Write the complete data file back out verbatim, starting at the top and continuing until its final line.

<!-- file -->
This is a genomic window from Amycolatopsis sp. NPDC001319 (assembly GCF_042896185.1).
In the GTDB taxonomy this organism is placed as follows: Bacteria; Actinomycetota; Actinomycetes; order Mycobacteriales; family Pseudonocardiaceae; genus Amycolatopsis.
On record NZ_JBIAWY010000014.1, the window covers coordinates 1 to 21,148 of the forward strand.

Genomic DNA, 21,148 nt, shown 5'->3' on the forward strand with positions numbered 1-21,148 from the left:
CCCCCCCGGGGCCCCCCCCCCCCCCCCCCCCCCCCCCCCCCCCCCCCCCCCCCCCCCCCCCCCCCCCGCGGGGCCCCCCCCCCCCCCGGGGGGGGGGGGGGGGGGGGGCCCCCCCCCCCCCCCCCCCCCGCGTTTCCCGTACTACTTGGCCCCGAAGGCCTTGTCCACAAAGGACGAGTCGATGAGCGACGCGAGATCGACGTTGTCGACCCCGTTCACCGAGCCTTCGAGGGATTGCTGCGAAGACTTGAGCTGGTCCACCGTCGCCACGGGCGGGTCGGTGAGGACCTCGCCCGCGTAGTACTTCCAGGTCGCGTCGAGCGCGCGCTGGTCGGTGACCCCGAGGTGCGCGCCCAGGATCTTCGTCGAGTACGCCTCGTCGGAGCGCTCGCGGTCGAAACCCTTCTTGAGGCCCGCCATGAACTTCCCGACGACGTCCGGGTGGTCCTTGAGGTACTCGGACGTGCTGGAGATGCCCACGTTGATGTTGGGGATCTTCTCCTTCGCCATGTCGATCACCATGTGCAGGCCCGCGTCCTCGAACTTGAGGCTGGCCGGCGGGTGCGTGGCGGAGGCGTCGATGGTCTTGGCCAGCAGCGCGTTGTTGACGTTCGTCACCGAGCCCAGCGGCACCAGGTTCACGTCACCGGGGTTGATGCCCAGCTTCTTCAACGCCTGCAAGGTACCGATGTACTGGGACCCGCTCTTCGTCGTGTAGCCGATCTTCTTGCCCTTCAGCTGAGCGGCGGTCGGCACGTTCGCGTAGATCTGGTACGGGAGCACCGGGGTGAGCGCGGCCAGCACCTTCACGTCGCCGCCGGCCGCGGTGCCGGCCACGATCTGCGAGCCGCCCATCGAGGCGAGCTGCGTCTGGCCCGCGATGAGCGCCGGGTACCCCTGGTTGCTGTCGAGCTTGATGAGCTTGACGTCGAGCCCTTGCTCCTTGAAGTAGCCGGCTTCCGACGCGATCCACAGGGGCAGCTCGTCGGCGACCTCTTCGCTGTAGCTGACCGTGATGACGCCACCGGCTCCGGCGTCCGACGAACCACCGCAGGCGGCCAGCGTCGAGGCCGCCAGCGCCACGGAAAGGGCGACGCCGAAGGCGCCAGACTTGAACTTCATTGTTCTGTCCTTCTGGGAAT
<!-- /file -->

This is a genomic window from Amycolatopsis sp. NPDC001319 (assembly GCF_042896185.1).
In the GTDB taxonomy this organism is placed as follows: Bacteria; Actinomycetota; Actinomycetes; order Mycobacteriales; family Pseudonocardiaceae; genus Amycolatopsis.
On record NZ_JBIAWY010000014.1, the window covers coordinates 1 to 21,148 of the forward strand.

Genomic DNA, 21,148 nt, shown 5'->3' on the forward strand with positions numbered 1-21,148 from the left:
CCCCCCCGGGGCCCCCCCCCCCCCCCCCCCCCCCCCCCCCCCCCCCCCCCCCCCCCCCCCCCCCCCCGCGGGGCCCCCCCCCCCCCCGGGGGGGGGGGGGGGGGGGGGCCCCCCCCCCCCCCCCCCCCCGCGTTTCCCGTACTACTTGGCCCCGAAGGCCTTGTCCACAAAGGACGAGTCGATGAGCGACGCGAGATCGACGTTGTCGACCCCGTTCACCGAGCCTTCGAGGGATTGCTGCGAAGACTTGAGCTGGTCCACCGTCGCCACGGGCGGGTCGGTGAGGACCTCGCCCGCGTAGTACTTCCAGGTCGCGTCGAGCGCGCGCTGGTCGGTGACCCCGAGGTGCGCGCCCAGGATCTTCGTCGAGTACGCCTCGTCGGAGCGCTCGCGGTCGAAACCCTTCTTGAGGCCCGCCATGAACTTCCCGACGACGTCCGGGTGGTCCTTGAGGTACTCGGACGTGCTGGAGATGCCCACGTTGATGTTGGGGATCTTCTCCTTCGCCATGTCGATCACCATGTGCAGGCCCGCGTCCTCGAACTTGAGGCTGGCCGGCGGGTGCGTGGCGGAGGCGTCGATGGTCTTGGCCAGCAGCGCGTTGTTGACGTTCGTCACCGAGCCCAGCGGCACCAGGTTCACGTCACCGGGGTTGATGCCCAGCTTCTTCAACGCCTGCAAGGTACCGATGTACTGGGACCCGCTCTTCGTCGTGTAGCCGATCTTCTTGCCCTTCAGCTGAGCGGCGGTCGGCACGTTCGCGTAGATCTGGTACGGGAGCACCGGGGTGAGCGCGGCCAGCACCTTCACGTCGCCGCCGGCCGCGGTGCCGGCCACGATCTGCGAGCCGCCCATCGAGGCGAGCTGCGTCTGGCCCGCGATGAGCGCCGGGTACCCCTGGTTGCTGTCGAGCTTGATGAGCTTGACGTCGAGCCCTTGCTCCTTGAAGTAGCCGGCTTCCGACGCGATCCACAGGGGCAGCTCGTCGGCGACCTCTTCGCTGTAGCTGACCGTGATGACGCCACCGGCTCCGGCGTCCGACGAACCACCGCAGGCGGCCAGCGTCGAGGCCGCCAGCGCCACGGAAAGGGCGACGCCGAAGGCGCCAGACTTGAACTTCATTGTTCTGTCCTTCTGGGAAT